Maryland has activated Phase 1b of its COVID-19 vaccine rollout.
Gov. Larry Hogan announced Thursday that the state can begin vaccinating those in the group — which include those age 75 and older, those in assisted-living facilities, K-12 teachers and education staff, and child care providers — starting Monday.
In addition, Phase 1c can start on Jan. 25. That group includes adults age 65-74; public health and safety workers not covered in Phase 1a; and essential workers in lab services, food/agriculture production, manufacturing, the Postal Service, public transit and grocery stores.
Hogan said the state is entering the most challenging phase of the COVID-19 pandemic, and the key is “testing and therapeutics” and the solution is “vigilance and vaccines.”
Since Phase 1a began in December, some 547,000 doses have been distributed to those administering the vaccine, which represent 99.6% of all the doses the state has received. These have been distributed at hospitals, county health departments and nursing homes. A total of 202,254 vaccine doses have been administered as of Thursday.
Also starting Monday, Maryland is directing all hospitals and county health departments to begin using their remaining doses by opening up Phase 1b clinics focused on the elderly.
“Our primary goal is for (vaccination providers) to get more shots into arms, the arms of more people in our vulnerable populations as quickly as they can,” Hogan said.
Some numbers Hogan highlighted during the news conference:
- 320,200 doses have been deployed to Maryland hospitals; 112,175 doses have been administered (about 35% of the supplies)
- Some 137,425 doses distributed to county health departments; the 24 jurisdictions have administered some 56,600 doses (about 41.2% of what was distributed)
- 61,425 of Maryland’s doses were sent directly from the federal government to CVS and Walgreens; the pharmacies have a federal contract to administer vaccines at several nursing homes in the state; CVS has completed 94% vaccinations at its nursing homes, and Walgreens has completed 76%.
Maryland is also launching a pilot program beginning Jan. 25 with Walmart and Giant to begin administering the vaccine at several of their pharmacies.
Hogan said the state receives 10,000 first doses per day from the federal government, and it is far outpacing that supply. On Thursday, the state reported 16,644 vaccinations, he said.
“We’re all looking forward to the day when we can take off and throw away the damn masks. And when we can get all of our children back in school, a time when we can go out for a big celebration and a crowded restaurant or bar with our family and friends,” Hogan said.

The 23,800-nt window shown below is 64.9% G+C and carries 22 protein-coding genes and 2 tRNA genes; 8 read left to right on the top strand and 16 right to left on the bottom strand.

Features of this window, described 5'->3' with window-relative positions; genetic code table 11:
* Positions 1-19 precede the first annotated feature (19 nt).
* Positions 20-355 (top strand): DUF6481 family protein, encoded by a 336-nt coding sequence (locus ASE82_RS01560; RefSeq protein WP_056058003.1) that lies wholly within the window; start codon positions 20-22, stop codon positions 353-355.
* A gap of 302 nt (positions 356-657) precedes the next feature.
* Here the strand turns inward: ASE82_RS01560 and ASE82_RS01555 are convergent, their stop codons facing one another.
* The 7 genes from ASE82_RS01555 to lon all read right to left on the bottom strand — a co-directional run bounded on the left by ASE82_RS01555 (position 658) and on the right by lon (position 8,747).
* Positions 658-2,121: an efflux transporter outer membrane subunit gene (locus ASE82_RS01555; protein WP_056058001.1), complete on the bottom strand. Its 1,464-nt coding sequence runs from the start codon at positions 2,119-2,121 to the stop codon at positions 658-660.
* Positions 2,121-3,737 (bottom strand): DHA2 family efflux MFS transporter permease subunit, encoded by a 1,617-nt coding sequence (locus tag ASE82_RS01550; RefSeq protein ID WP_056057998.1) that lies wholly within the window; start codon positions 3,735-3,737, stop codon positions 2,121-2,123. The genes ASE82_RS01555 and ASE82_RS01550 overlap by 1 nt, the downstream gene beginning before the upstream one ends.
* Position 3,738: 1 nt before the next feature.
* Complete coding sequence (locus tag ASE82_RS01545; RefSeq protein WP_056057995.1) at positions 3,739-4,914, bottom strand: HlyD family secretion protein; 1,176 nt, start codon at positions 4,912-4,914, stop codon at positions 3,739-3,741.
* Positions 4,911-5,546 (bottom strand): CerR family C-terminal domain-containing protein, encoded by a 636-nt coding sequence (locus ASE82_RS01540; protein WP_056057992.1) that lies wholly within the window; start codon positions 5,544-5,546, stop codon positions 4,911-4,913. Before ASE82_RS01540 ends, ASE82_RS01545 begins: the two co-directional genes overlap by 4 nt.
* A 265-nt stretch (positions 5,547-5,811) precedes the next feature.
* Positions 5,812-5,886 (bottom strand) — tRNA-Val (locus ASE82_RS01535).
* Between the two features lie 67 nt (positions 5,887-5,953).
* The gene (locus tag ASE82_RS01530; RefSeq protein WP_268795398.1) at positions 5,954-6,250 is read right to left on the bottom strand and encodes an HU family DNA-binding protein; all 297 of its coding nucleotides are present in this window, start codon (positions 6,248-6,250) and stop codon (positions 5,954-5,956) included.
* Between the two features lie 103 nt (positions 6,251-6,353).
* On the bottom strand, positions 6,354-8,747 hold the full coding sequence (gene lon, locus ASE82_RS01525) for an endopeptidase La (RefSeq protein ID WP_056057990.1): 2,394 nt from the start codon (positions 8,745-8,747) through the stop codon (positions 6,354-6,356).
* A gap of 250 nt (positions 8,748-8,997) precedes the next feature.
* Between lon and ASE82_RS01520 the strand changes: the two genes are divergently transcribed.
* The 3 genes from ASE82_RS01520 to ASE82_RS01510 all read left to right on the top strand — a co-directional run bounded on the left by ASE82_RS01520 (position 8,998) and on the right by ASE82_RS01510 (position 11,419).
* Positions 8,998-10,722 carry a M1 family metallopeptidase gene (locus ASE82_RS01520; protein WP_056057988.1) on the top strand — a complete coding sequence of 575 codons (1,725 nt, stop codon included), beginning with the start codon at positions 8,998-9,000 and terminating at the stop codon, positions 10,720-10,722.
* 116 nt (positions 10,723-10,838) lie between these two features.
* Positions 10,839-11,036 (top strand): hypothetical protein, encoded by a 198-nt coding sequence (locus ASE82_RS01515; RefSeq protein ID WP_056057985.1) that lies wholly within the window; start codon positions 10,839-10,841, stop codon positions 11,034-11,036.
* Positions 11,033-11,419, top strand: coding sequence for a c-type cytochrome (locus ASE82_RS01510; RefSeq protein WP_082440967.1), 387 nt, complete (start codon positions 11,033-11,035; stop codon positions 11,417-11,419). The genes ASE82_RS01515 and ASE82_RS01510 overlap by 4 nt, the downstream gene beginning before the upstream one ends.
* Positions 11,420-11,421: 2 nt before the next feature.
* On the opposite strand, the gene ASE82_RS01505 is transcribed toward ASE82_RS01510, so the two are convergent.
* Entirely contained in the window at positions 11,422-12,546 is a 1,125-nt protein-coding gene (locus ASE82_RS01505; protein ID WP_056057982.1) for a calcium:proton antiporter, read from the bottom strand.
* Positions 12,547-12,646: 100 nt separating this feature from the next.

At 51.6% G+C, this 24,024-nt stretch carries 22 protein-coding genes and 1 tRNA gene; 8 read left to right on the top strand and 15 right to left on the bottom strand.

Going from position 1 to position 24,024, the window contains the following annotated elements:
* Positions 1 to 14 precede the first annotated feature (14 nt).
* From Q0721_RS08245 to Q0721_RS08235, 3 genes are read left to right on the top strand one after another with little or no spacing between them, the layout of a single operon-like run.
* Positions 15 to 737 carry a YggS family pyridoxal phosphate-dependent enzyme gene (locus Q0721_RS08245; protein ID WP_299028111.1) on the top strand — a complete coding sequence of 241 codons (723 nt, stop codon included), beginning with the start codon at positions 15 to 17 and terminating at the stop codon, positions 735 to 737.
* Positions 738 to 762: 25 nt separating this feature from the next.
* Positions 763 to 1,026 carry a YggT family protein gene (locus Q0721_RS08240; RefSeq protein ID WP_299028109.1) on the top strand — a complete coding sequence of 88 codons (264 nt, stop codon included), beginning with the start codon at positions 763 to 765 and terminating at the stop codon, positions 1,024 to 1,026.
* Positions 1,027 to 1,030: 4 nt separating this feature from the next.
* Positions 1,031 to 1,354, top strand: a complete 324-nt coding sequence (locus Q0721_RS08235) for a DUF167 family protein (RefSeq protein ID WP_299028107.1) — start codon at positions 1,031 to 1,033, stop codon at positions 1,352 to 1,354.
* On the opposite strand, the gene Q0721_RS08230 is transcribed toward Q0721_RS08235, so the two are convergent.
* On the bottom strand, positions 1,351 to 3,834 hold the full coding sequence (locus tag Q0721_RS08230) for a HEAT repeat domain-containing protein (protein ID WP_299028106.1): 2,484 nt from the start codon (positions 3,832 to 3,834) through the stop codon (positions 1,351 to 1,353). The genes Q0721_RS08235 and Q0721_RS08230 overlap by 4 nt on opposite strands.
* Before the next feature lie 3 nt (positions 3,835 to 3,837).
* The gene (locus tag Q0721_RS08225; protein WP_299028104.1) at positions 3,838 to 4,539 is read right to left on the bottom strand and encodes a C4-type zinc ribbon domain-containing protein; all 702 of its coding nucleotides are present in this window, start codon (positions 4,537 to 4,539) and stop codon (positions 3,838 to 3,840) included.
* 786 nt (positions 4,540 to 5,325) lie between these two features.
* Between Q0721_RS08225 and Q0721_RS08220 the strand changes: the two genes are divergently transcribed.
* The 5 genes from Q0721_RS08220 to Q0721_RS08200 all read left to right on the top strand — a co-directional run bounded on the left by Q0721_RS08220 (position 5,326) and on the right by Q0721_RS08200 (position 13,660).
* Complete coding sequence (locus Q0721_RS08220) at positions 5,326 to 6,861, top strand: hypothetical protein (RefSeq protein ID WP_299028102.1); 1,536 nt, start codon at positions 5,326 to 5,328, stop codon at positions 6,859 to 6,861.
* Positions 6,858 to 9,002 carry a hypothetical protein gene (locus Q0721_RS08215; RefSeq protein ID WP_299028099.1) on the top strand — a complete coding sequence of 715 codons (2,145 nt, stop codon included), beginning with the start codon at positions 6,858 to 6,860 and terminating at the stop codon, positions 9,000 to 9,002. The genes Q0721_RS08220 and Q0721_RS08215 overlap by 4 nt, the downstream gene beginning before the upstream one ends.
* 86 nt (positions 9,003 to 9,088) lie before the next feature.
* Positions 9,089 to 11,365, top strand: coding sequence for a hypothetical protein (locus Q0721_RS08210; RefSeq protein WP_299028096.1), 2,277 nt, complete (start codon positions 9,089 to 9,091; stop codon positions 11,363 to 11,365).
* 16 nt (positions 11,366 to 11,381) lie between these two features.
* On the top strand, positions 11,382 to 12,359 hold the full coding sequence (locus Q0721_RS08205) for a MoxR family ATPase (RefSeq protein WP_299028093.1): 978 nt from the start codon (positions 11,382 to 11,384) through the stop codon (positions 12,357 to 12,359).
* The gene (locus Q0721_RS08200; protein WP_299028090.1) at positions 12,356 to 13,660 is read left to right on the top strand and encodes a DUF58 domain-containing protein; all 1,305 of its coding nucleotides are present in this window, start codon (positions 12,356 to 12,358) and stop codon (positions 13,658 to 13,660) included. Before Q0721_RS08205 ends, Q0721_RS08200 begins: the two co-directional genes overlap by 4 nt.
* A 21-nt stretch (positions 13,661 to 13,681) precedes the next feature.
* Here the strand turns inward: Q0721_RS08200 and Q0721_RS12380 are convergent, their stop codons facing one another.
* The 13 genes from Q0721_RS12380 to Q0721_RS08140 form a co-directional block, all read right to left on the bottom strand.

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Officials state importance of getting vaccinated
“I want to remind all Marylanders that getting vaccinated is the single most important thing that you can do right now, to save lives and to protect your friends and your family and your community,” Hogan said.
Getting vaccinated against COVID-19, Hogan said, is an “important part in returning to normal, ending the damage to our economy, and preventing more illnesses and deaths in our state, and eliminating and eradicating this pandemic once and for all.”
Lt. Gov. Boyd K. Rutherford echoed Hogan’s message, urging Marylanders who are eligible to get vaccinated.
“The fact is that no one knows how the virus may affect them. Whether it’s a little symptoms, a few symptoms, or an ICU stay. You won’t know until it happens. So I don’t know about you, but I’d rather not find out myself,” Rutherford said.
Maryland Department of Aging Secretary Rona Kramer said it’s important not just for seniors but all Marylanders to know that the vaccines are safe and effective.
“It’s crucial that you get information from trusted sources. So again, please visit the Department of Health website at covidvax.maryland.gov,” she said.
Kramer and Hogan asked that those who have family members who are eligible to get the vaccine to help them in getting the information they need, or help them plan to get vaccinated.
Kramer also said that there is no need for those 75 or older living in long-term care facilities to leave the facility in order to get vaccinated.
“The vaccines will come to you through the CVS or Walgreens vaccination teams,” Kramer said.
Hogan said what has been covered in the media of long lines of elderly people waiting to get the vaccines only to be told that they have ran out should “never happen.”
Expanding mental telehealth services
Rutherford has been leading a commission to study mental and behavioral health, and he announced a bill that will expand access to mental telehealth services.
Rutherford said the pandemic has had a profound impact on the lives of Marylanders struggling with mental and behavioral health disorders. Pandemic-related emergency orders have lifted several barriers to accessing telehealth services
“It’s become clear that we need to keep these programs permanent,” Rutherford said.
The proposals include expanding reimbursement for audio-only telehealth services, and allowing for health care providers licensed in other states to perform telehealth services for Maryland patients.